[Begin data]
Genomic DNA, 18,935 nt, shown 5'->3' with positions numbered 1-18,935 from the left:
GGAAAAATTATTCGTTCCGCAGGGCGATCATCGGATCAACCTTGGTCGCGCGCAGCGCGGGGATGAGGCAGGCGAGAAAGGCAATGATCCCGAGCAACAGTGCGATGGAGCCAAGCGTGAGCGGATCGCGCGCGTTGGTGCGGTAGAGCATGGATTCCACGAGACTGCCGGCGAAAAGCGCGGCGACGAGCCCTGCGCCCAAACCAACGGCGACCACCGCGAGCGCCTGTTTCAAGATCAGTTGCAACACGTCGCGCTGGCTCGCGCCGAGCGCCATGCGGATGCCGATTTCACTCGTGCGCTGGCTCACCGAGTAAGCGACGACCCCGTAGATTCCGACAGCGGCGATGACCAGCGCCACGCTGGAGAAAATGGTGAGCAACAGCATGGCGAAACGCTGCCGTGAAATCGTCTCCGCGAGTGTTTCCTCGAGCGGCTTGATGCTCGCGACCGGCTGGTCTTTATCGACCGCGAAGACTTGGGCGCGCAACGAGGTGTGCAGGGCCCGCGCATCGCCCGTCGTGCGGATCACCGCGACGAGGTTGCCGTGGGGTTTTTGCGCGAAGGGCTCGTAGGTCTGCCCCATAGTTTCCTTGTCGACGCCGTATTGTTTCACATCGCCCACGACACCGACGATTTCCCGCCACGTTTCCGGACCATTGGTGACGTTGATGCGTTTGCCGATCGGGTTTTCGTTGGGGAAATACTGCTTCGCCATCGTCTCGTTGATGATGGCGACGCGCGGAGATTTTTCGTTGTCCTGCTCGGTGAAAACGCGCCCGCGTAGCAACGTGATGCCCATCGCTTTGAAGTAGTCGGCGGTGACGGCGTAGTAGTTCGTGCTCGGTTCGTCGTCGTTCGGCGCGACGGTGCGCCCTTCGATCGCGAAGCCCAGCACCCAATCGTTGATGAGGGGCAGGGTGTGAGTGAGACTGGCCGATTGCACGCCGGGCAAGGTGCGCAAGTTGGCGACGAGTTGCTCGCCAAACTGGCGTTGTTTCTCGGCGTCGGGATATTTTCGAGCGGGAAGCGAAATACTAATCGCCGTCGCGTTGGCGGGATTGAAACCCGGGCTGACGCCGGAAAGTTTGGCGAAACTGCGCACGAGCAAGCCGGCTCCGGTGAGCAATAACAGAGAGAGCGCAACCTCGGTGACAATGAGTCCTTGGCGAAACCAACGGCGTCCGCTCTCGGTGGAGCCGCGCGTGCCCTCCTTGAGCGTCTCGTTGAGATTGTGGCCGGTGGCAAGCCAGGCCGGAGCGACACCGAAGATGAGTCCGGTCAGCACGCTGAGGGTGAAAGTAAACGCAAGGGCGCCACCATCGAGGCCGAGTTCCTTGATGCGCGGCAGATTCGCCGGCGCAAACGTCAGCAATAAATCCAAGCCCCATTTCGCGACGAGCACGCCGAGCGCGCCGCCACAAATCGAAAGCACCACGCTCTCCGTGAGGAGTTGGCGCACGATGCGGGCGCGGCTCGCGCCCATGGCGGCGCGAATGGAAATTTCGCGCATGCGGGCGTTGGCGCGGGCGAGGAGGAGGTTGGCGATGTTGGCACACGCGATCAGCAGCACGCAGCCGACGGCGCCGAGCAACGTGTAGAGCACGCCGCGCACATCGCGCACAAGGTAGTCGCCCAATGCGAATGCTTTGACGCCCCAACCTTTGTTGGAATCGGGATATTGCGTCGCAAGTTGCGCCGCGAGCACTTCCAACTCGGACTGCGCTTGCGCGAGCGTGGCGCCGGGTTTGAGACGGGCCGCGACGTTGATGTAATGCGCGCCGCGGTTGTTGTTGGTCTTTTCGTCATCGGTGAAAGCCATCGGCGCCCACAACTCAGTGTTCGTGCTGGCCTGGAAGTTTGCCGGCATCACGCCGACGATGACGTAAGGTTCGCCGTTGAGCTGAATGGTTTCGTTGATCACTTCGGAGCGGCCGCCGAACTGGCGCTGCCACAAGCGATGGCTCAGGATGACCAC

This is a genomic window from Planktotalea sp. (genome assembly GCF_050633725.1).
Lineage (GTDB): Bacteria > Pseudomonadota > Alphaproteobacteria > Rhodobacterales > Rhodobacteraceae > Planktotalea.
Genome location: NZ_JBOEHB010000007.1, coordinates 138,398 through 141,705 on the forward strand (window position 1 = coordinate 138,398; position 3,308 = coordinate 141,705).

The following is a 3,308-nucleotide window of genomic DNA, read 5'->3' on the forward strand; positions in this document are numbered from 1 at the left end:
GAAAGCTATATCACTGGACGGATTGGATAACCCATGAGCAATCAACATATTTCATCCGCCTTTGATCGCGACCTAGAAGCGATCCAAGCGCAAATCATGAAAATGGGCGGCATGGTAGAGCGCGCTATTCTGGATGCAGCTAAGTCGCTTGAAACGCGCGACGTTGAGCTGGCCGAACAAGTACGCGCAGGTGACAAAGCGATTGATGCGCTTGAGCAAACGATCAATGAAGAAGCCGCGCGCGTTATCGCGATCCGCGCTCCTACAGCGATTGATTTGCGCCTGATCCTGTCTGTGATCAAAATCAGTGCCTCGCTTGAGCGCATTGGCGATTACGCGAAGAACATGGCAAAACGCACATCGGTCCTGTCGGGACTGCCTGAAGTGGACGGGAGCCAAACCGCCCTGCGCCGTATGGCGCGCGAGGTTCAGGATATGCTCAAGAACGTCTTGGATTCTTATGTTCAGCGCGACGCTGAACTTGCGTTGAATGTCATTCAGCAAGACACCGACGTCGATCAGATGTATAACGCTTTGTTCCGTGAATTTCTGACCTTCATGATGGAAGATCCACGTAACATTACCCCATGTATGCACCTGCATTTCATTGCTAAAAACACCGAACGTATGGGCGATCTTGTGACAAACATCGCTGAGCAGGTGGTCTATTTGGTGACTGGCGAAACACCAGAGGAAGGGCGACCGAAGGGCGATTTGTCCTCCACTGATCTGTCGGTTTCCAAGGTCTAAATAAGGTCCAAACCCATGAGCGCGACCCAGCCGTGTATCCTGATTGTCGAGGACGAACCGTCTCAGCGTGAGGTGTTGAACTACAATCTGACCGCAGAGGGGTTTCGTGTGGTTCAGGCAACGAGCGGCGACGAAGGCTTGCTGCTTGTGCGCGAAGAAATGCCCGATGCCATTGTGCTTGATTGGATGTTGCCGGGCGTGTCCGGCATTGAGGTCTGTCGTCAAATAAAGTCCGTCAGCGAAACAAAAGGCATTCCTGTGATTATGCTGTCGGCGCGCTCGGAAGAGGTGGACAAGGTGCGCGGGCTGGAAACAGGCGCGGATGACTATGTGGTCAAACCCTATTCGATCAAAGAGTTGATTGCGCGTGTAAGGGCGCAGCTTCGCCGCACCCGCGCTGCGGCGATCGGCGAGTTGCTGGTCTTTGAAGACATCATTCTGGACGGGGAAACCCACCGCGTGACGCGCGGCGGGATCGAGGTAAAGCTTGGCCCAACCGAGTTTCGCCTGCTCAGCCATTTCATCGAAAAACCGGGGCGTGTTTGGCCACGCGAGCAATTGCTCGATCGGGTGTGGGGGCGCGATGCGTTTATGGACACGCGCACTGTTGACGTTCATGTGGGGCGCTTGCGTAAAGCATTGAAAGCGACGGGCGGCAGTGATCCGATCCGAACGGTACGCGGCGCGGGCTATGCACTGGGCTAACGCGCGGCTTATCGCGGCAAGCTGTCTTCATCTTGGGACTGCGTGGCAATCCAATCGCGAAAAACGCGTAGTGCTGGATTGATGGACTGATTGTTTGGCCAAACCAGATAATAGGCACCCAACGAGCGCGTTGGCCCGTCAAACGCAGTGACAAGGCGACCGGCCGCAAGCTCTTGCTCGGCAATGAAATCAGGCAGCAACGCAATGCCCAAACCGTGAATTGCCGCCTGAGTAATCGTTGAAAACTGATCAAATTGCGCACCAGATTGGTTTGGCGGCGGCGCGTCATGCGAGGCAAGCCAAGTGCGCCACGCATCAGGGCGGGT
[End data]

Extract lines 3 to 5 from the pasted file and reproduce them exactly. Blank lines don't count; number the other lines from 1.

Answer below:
This is a genomic window from Planktotalea sp. (genome assembly GCF_050633725.1).
Lineage (GTDB): Bacteria > Pseudomonadota > Alphaproteobacteria > Rhodobacterales > Rhodobacteraceae > Planktotalea.
Genome location: NZ_JBOEHB010000007.1, coordinates 138,398 through 141,705 on the forward strand (window position 1 = coordinate 138,398; position 3,308 = coordinate 141,705).